21 Apr Are future returns only available to private investors?
What happens to the returns of your clients’ portfolios when more and more companies go public later and later? Will returns be privatized and kept in the hands of the few?
As the Wall Street Journal noted Amazon went public at a market cap of $440m and it now stands at $174bn. Uber, the on demand taxi service is still private at a $40bn valuation. It only has to multiply 19 times before it is the most valuable company in the world while Amazon has gone up 395 times since it’s market debut and is not even in the top ten.
Increasingly the best companies can stay private for a longer period, getting their funding from venture capitalists, hedge funds and private equity. As a result the general stock market investor misses out on the growth of these companies.
A few months back I was reading the biography of Sam Walton and came across his IPO experience. Essentially Wal-Mart had been built on bank loans and was maxed out. Going public was their only option to get out of debt and fund their growth. Thankfully, the public benefited from having this company in public hands. But I wonder how many “Wal-Marts” we are missing out on, because of increased periods of private ownership.
Is it impossible to believe that the Wilshire 5000 index will one day no longer be representative of American business? I don’t think so and if it is not representative will it produce the returns people need to meet their retirement goals? That’s a scarier question with no answer.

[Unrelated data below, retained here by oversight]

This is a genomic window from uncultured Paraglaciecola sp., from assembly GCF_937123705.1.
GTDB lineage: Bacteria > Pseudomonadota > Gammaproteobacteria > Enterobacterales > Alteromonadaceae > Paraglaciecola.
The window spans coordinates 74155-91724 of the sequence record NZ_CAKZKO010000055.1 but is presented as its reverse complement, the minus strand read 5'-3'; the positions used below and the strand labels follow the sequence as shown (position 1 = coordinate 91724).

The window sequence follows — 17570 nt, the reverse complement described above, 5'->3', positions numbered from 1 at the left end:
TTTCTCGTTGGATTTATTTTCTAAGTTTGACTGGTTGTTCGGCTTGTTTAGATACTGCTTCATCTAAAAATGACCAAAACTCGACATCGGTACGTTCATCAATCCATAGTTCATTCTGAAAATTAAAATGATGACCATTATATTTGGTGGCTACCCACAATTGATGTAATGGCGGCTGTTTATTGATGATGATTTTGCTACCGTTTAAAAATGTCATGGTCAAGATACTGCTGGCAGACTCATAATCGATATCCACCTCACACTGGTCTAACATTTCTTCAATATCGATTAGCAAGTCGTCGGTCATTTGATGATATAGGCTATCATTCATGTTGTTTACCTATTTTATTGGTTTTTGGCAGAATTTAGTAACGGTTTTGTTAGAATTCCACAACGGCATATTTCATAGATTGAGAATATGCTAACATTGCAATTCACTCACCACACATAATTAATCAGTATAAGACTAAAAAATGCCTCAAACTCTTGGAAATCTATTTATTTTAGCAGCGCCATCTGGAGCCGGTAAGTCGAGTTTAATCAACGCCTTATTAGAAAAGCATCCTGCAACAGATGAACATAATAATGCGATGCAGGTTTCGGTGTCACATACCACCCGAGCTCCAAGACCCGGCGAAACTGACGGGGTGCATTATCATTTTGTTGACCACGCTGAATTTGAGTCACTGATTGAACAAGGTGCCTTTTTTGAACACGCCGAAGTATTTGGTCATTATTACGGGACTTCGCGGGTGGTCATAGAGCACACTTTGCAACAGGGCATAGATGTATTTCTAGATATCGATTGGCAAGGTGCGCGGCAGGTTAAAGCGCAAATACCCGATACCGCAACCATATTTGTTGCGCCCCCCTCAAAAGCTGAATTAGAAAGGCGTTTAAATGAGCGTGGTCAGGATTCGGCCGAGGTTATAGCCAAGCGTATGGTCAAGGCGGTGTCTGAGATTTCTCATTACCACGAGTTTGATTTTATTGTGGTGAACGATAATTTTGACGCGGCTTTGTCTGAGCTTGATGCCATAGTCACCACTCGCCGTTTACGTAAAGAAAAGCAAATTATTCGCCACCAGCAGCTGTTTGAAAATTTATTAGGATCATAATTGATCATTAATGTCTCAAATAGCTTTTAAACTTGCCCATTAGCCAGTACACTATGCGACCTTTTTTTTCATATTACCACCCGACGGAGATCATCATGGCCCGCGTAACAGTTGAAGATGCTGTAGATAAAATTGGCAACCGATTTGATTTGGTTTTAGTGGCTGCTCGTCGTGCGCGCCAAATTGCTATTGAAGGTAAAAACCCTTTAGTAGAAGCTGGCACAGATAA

The Canadian Pension Plan Investment Board have publicly stated that about 40% of their portfolio will be in illiquid private investments. They believe that the short termism of public markets hurts long-term returns and runs contrary to their goals. It makes you wonder whether “buying the index” is best path to financial security for those in the early years of accumulation. Sure it worked for the last 50 years but as the saying goes, “past performance is not indicative of future results”.
Admittedly, buying public securities is the best we have and from where I sit today likely the best course of action, however I believe having alternative investments will become more important for the average investor.
What do I mean by “alternative” investments? I mean real estate, startups, peer to peer lending and others. Thanks to platforms like Angel List and Realcrowd people can invest for as little as $1,000 avoiding some of the high minimums that have characterized investing in these industries.
Is alternative investing risky? Well, Warren Buffett says risk comes from “not knowing what you are doing”. So clients will probably need to become more savvy investors, start small and expand where necessary.
Historically, the cost of successful index investing has been patience and limiting bad behavior. This has been a good deal for many investors over the years but I wonder if it is a sufficient cost for the next generation of investors to meet their retirement needs. They may have to become more active.